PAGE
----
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False alarm sends Hawaiian tourists, locals into panic mode

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Many people in Hawaii woke Saturday to a text alert or sought on TV, the message: Ballistic missile threat inbound to Hawaii. Seek immediate shelter. This is not a drill. (KGO-TV)

Many people in Hawaii woke Saturday to a text alert or saw on TV a message: Ballistic missile threat inbound to Hawaii. Seek immediate shelter. This is not a drill.

"I was so overwhelmed with thoughts a missile was actually coming, I didn't know what to do," said Valerie Turner, who lives on the island of Kauai.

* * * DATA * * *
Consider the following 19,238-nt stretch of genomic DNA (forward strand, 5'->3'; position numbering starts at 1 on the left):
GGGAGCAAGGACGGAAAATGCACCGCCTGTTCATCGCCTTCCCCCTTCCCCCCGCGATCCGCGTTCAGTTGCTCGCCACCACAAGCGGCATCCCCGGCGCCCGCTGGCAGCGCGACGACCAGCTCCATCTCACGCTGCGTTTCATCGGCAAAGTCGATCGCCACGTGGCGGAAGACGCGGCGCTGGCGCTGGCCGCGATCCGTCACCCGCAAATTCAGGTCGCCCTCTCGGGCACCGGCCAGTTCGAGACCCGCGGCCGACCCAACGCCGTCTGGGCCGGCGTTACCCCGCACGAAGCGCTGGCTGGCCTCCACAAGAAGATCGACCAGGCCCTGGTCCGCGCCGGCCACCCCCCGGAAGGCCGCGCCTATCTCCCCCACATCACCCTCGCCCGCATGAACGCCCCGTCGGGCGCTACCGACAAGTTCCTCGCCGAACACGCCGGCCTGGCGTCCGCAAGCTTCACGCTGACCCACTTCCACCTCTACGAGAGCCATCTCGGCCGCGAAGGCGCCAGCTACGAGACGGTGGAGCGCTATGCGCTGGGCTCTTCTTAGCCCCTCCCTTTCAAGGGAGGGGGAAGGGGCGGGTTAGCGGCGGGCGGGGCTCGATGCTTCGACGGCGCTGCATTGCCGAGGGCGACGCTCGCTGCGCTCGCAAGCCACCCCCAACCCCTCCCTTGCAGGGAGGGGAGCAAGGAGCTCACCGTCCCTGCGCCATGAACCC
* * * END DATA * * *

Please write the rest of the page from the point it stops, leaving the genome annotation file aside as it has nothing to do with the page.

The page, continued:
Turner says she quickly and calmly gathered her two young kids sheltered inside the only room of her home without windows, the downstairs bathroom.



"We went into the bathroom and told the kids, 'let's pray,'" Turner added.

Most of Hawaii got the same frightening emergency alert.


Some Bay Area residents are on vacation in Hawaii. Ron, an East Bay resident said the last day of his family's vacation was one he'll never forget.

"We didn't know what to believe, my wife and daughter were in tears," said Ron.



After more than 30 minutes, the public was notified the alert has been a mistake.

The false alarm apparently happened when a worker at the Hawaiian emergency management agency pushed the wrong button.

The mishap prompted a public apology from Hawaii's Governor.

Related Topics:
politicsu.s. & worldmissilethreatsocial mediabomb threatbombingnorth koreaHawaii
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